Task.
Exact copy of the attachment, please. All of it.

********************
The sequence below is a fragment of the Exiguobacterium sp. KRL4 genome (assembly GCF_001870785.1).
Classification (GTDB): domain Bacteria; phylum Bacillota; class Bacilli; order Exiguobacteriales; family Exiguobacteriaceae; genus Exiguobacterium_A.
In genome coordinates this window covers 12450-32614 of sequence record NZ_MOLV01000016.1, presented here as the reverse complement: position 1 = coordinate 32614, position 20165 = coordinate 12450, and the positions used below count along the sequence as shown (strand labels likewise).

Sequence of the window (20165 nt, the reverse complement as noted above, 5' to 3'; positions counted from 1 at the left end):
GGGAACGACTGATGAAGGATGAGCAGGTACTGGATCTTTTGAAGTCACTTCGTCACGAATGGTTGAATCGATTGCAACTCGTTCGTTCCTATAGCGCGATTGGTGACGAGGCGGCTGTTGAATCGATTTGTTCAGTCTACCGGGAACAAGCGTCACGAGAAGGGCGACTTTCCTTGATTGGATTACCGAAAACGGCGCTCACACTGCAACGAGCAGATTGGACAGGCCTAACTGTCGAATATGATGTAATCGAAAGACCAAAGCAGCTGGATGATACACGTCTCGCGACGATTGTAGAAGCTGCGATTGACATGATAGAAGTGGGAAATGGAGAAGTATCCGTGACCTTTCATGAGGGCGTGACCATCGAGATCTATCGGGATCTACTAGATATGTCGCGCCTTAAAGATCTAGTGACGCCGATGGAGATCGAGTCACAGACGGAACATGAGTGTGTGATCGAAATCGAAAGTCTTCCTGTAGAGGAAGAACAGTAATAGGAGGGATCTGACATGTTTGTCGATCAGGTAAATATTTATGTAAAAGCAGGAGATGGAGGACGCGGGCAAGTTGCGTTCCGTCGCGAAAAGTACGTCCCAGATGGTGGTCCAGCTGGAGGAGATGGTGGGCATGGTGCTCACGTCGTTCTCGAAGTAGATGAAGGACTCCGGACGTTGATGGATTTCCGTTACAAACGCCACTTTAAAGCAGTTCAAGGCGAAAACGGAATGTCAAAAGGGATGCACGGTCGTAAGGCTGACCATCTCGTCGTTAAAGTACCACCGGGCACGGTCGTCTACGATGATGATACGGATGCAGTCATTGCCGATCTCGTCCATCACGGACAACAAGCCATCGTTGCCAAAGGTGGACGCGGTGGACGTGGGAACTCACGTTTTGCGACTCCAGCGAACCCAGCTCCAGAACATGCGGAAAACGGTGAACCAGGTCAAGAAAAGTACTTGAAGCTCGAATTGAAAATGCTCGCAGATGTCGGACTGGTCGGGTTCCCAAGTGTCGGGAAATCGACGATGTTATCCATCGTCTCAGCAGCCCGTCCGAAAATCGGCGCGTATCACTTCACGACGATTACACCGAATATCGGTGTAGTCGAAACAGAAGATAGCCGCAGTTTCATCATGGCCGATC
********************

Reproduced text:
The sequence below is a fragment of the Exiguobacterium sp. KRL4 genome (assembly GCF_001870785.1).
Classification (GTDB): domain Bacteria; phylum Bacillota; class Bacilli; order Exiguobacteriales; family Exiguobacteriaceae; genus Exiguobacterium_A.
In genome coordinates this window covers 12450-32614 of sequence record NZ_MOLV01000016.1, presented here as the reverse complement: position 1 = coordinate 32614, position 20165 = coordinate 12450, and the positions used below count along the sequence as shown (strand labels likewise).

Sequence of the window (20165 nt, the reverse complement as noted above, 5' to 3'; positions counted from 1 at the left end):
GGGAACGACTGATGAAGGATGAGCAGGTACTGGATCTTTTGAAGTCACTTCGTCACGAATGGTTGAATCGATTGCAACTCGTTCGTTCCTATAGCGCGATTGGTGACGAGGCGGCTGTTGAATCGATTTGTTCAGTCTACCGGGAACAAGCGTCACGAGAAGGGCGACTTTCCTTGATTGGATTACCGAAAACGGCGCTCACACTGCAACGAGCAGATTGGACAGGCCTAACTGTCGAATATGATGTAATCGAAAGACCAAAGCAGCTGGATGATACACGTCTCGCGACGATTGTAGAAGCTGCGATTGACATGATAGAAGTGGGAAATGGAGAAGTATCCGTGACCTTTCATGAGGGCGTGACCATCGAGATCTATCGGGATCTACTAGATATGTCGCGCCTTAAAGATCTAGTGACGCCGATGGAGATCGAGTCACAGACGGAACATGAGTGTGTGATCGAAATCGAAAGTCTTCCTGTAGAGGAAGAACAGTAATAGGAGGGATCTGACATGTTTGTCGATCAGGTAAATATTTATGTAAAAGCAGGAGATGGAGGACGCGGGCAAGTTGCGTTCCGTCGCGAAAAGTACGTCCCAGATGGTGGTCCAGCTGGAGGAGATGGTGGGCATGGTGCTCACGTCGTTCTCGAAGTAGATGAAGGACTCCGGACGTTGATGGATTTCCGTTACAAACGCCACTTTAAAGCAGTTCAAGGCGAAAACGGAATGTCAAAAGGGATGCACGGTCGTAAGGCTGACCATCTCGTCGTTAAAGTACCACCGGGCACGGTCGTCTACGATGATGATACGGATGCAGTCATTGCCGATCTCGTCCATCACGGACAACAAGCCATCGTTGCCAAAGGTGGACGCGGTGGACGTGGGAACTCACGTTTTGCGACTCCAGCGAACCCAGCTCCAGAACATGCGGAAAACGGTGAACCAGGTCAAGAAAAGTACTTGAAGCTCGAATTGAAAATGCTCGCAGATGTCGGACTGGTCGGGTTCCCAAGTGTCGGGAAATCGACGATGTTATCCATCGTCTCAGCAGCCCGTCCGAAAATCGGCGCGTATCACTTCACGACGATTACACCGAATATCGGTGTAGTCGAAACAGAAGATAGCCGCAGTTTCATCATGGCCGATC